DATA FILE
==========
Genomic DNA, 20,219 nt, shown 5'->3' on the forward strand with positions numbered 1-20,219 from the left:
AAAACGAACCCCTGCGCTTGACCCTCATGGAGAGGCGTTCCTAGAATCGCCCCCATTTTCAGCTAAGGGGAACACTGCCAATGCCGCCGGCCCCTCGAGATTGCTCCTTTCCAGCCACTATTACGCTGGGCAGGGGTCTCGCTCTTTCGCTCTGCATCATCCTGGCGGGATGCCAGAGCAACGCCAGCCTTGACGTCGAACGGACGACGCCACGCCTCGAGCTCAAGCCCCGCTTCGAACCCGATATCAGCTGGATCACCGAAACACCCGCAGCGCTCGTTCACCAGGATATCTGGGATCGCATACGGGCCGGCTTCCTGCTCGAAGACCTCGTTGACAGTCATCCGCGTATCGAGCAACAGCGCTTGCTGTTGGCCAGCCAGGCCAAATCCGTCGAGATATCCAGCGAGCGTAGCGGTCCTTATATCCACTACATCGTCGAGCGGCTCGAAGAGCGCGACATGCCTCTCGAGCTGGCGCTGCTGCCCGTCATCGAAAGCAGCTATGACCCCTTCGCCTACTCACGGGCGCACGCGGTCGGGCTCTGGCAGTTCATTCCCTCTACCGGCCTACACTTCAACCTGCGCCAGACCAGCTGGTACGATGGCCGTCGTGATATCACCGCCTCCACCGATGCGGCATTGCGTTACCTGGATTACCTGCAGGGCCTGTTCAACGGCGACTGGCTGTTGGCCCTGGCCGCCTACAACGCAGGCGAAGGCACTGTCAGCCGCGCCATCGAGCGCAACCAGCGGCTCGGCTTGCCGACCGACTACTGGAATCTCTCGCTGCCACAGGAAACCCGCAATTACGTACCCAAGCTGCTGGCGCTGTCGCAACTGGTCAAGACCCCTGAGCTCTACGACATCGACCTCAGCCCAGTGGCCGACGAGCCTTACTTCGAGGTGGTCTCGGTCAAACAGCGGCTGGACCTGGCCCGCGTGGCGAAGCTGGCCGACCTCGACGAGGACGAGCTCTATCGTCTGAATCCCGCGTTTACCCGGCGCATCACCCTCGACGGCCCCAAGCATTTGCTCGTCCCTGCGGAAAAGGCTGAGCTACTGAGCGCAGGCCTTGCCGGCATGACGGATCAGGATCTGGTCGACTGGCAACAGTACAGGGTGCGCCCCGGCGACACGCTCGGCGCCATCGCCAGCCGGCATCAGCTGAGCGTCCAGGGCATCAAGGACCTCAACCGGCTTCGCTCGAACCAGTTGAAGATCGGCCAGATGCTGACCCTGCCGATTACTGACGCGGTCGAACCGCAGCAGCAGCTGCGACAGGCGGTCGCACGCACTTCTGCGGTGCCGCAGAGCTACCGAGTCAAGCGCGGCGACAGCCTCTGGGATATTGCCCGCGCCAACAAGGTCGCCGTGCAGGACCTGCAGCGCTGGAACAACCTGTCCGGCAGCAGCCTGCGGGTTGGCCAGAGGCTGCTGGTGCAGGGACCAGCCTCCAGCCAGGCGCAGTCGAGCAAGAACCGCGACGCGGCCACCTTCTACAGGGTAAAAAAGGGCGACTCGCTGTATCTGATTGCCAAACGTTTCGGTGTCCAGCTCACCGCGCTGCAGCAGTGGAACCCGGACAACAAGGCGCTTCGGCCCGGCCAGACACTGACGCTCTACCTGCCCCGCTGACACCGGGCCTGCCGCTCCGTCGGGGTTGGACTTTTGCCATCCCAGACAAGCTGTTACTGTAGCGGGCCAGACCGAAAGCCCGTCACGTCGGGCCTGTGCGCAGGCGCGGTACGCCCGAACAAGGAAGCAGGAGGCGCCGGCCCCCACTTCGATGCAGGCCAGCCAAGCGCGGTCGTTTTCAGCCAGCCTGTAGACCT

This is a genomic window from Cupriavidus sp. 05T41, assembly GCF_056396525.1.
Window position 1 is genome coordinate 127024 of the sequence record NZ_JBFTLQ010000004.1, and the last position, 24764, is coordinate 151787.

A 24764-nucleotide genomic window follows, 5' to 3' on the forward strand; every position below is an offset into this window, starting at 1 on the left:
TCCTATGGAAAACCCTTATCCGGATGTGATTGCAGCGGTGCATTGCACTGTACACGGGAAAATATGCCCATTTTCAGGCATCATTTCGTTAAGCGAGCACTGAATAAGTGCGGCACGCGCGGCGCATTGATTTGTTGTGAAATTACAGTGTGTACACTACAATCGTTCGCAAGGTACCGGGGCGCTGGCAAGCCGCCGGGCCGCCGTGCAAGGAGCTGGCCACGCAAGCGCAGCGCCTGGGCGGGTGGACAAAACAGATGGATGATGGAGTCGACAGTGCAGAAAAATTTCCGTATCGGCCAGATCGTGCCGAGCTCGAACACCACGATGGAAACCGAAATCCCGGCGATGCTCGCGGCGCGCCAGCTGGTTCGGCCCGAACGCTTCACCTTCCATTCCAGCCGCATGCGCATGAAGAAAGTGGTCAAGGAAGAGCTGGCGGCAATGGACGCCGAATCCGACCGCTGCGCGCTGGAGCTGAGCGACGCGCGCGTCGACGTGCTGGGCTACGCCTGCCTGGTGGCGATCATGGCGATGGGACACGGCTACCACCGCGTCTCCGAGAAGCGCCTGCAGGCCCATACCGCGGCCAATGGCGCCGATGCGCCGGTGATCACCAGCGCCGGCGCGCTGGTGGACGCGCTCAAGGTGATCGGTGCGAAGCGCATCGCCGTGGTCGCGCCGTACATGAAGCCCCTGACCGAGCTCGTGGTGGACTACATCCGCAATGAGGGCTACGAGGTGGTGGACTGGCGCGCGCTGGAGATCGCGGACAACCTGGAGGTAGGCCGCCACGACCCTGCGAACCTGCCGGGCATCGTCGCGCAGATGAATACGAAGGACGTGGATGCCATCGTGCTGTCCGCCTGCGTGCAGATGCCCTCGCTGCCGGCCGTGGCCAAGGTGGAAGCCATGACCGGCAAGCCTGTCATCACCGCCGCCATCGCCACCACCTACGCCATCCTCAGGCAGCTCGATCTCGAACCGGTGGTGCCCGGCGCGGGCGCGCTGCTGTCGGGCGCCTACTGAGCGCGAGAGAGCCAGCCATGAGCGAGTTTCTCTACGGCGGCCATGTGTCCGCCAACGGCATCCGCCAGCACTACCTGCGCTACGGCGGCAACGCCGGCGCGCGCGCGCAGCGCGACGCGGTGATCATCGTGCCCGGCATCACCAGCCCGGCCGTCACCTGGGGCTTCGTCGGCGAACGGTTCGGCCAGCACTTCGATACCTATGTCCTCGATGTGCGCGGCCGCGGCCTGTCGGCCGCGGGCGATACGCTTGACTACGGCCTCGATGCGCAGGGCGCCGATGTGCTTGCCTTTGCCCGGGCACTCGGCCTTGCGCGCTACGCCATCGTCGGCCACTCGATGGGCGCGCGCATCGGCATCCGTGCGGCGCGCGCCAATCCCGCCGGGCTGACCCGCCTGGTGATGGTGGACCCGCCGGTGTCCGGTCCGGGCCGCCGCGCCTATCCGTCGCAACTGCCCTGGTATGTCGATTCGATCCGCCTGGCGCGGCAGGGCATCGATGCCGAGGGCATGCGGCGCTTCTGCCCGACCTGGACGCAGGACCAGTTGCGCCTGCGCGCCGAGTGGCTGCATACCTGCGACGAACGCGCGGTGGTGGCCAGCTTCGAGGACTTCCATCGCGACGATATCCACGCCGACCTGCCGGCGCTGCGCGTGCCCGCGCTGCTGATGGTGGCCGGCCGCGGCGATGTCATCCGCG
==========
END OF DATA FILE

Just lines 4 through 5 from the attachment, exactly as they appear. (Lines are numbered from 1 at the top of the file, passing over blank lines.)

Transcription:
Window position 1 is genome coordinate 127024 of the sequence record NZ_JBFTLQ010000004.1, and the last position, 24764, is coordinate 151787.

A 24764-nucleotide genomic window follows, 5' to 3' on the forward strand; every position below is an offset into this window, starting at 1 on the left: